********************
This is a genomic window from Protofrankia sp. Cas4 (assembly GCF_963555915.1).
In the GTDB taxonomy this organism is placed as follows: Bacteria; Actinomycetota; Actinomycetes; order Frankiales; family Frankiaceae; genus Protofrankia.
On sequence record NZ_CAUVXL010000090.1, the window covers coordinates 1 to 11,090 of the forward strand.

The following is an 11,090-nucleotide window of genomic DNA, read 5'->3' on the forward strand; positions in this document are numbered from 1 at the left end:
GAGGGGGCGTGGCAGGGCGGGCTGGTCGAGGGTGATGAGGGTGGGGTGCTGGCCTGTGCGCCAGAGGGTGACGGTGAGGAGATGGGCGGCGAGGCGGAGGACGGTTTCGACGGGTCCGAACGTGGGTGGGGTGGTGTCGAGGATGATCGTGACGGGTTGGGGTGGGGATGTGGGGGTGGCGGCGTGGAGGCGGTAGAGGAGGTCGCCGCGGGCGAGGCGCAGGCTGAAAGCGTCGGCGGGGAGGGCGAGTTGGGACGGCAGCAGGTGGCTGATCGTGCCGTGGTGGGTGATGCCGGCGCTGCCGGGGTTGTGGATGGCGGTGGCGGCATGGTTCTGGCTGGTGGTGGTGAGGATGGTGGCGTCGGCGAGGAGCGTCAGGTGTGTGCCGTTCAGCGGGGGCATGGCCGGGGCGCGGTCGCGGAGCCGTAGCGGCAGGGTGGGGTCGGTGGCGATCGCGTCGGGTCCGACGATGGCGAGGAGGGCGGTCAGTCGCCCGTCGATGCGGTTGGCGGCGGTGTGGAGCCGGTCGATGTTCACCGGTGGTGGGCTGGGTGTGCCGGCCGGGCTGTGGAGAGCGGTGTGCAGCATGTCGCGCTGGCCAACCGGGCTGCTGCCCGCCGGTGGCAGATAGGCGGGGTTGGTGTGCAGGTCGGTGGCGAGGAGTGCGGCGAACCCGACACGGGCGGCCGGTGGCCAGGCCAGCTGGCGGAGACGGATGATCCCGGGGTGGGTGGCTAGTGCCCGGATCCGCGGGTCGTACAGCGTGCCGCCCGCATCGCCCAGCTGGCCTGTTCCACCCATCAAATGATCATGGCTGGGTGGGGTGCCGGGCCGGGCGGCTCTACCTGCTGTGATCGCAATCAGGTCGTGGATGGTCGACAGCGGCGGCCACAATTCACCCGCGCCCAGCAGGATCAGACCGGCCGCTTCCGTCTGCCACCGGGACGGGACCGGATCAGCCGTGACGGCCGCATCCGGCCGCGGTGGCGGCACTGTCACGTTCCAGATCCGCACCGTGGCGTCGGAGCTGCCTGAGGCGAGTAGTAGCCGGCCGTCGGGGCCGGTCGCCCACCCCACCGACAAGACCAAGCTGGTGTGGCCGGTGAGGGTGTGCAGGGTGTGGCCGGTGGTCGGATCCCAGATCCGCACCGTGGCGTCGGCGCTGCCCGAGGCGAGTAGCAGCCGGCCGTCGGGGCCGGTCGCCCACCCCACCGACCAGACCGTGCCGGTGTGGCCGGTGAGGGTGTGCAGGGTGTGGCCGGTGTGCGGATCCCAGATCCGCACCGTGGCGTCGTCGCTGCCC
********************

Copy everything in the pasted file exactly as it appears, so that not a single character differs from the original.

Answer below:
This is a genomic window from Protofrankia sp. Cas4 (assembly GCF_963555915.1).
In the GTDB taxonomy this organism is placed as follows: Bacteria; Actinomycetota; Actinomycetes; order Frankiales; family Frankiaceae; genus Protofrankia.
On sequence record NZ_CAUVXL010000090.1, the window covers coordinates 1 to 11,090 of the forward strand.

The following is an 11,090-nucleotide window of genomic DNA, read 5'->3' on the forward strand; positions in this document are numbered from 1 at the left end:
GAGGGGGCGTGGCAGGGCGGGCTGGTCGAGGGTGATGAGGGTGGGGTGCTGGCCTGTGCGCCAGAGGGTGACGGTGAGGAGATGGGCGGCGAGGCGGAGGACGGTTTCGACGGGTCCGAACGTGGGTGGGGTGGTGTCGAGGATGATCGTGACGGGTTGGGGTGGGGATGTGGGGGTGGCGGCGTGGAGGCGGTAGAGGAGGTCGCCGCGGGCGAGGCGCAGGCTGAAAGCGTCGGCGGGGAGGGCGAGTTGGGACGGCAGCAGGTGGCTGATCGTGCCGTGGTGGGTGATGCCGGCGCTGCCGGGGTTGTGGATGGCGGTGGCGGCATGGTTCTGGCTGGTGGTGGTGAGGATGGTGGCGTCGGCGAGGAGCGTCAGGTGTGTGCCGTTCAGCGGGGGCATGGCCGGGGCGCGGTCGCGGAGCCGTAGCGGCAGGGTGGGGTCGGTGGCGATCGCGTCGGGTCCGACGATGGCGAGGAGGGCGGTCAGTCGCCCGTCGATGCGGTTGGCGGCGGTGTGGAGCCGGTCGATGTTCACCGGTGGTGGGCTGGGTGTGCCGGCCGGGCTGTGGAGAGCGGTGTGCAGCATGTCGCGCTGGCCAACCGGGCTGCTGCCCGCCGGTGGCAGATAGGCGGGGTTGGTGTGCAGGTCGGTGGCGAGGAGTGCGGCGAACCCGACACGGGCGGCCGGTGGCCAGGCCAGCTGGCGGAGACGGATGATCCCGGGGTGGGTGGCTAGTGCCCGGATCCGCGGGTCGTACAGCGTGCCGCCCGCATCGCCCAGCTGGCCTGTTCCACCCATCAAATGATCATGGCTGGGTGGGGTGCCGGGCCGGGCGGCTCTACCTGCTGTGATCGCAATCAGGTCGTGGATGGTCGACAGCGGCGGCCACAATTCACCCGCGCCCAGCAGGATCAGACCGGCCGCTTCCGTCTGCCACCGGGACGGGACCGGATCAGCCGTGACGGCCGCATCCGGCCGCGGTGGCGGCACTGTCACGTTCCAGATCCGCACCGTGGCGTCGGAGCTGCCTGAGGCGAGTAGTAGCCGGCCGTCGGGGCCGGTCGCCCACCCCACCGACAAGACCAAGCTGGTGTGGCCGGTGAGGGTGTGCAGGGTGTGGCCGGTGGTCGGATCCCAGATCCGCACCGTGGCGTCGGCGCTGCCCGAGGCGAGTAGCAGCCGGCCGTCGGGGCCGGTCGCCCACCCCACCGACCAGACCGTGCCGGTGTGGCCGGTGAGGGTGTGCAGGGTGTGGCCGGTGTGCGGATCCCAGATCCGCACCGTGGCGTCGTCGCTGCCC